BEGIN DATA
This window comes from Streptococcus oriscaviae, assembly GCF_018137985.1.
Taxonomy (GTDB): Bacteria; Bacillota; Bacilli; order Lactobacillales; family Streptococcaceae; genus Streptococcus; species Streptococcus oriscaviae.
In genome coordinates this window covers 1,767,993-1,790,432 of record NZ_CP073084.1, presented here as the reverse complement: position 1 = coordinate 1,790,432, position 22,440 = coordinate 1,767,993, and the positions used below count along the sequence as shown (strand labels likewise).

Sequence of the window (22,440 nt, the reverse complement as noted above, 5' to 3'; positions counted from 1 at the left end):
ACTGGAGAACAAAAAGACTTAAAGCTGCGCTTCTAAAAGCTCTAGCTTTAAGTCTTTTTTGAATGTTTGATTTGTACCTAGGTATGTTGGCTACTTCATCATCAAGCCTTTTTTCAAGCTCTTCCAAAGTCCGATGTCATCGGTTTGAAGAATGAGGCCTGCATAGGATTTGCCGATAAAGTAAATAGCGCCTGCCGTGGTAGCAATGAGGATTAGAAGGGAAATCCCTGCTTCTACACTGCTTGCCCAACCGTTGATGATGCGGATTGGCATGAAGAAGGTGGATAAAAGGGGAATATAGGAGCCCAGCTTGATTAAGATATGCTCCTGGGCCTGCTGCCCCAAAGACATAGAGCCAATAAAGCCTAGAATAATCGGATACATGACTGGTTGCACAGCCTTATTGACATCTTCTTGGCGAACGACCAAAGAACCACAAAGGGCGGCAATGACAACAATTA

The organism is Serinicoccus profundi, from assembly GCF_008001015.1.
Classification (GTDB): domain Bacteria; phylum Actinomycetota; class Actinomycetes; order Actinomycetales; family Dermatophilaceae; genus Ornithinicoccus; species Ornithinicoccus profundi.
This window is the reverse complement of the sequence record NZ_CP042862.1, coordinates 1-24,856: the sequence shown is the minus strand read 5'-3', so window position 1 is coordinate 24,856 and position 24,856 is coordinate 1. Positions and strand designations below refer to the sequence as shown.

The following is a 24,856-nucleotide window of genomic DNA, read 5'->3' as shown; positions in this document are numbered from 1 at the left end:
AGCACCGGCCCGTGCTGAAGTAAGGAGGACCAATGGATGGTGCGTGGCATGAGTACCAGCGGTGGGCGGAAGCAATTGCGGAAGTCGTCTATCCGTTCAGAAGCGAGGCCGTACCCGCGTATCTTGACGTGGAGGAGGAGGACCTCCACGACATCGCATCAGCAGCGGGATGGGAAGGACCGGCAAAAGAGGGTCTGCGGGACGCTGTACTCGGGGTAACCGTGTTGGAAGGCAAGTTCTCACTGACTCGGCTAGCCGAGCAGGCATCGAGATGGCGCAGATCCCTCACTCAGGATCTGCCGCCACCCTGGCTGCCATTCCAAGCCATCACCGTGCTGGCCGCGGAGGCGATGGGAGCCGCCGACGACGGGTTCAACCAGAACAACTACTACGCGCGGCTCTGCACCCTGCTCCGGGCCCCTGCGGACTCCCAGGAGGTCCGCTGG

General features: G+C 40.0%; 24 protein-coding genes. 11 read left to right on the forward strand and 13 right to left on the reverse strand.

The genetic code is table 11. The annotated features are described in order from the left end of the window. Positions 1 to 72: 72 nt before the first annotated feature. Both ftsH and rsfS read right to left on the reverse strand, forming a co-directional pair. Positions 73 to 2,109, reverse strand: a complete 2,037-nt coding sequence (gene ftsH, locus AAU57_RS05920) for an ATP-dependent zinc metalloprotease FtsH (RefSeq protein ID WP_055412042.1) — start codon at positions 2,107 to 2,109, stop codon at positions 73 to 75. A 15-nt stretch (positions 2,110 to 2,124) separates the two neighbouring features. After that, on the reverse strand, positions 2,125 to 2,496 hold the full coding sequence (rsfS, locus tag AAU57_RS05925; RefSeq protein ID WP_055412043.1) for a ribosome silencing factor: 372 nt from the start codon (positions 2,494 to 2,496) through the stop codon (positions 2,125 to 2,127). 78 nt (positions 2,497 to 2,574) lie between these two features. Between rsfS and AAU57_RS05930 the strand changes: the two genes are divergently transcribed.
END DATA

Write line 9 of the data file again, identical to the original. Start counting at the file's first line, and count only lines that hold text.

The following is a 24,856-nucleotide window of genomic DNA, read 5'->3' as shown; positions in this document are numbered from 1 at the left end: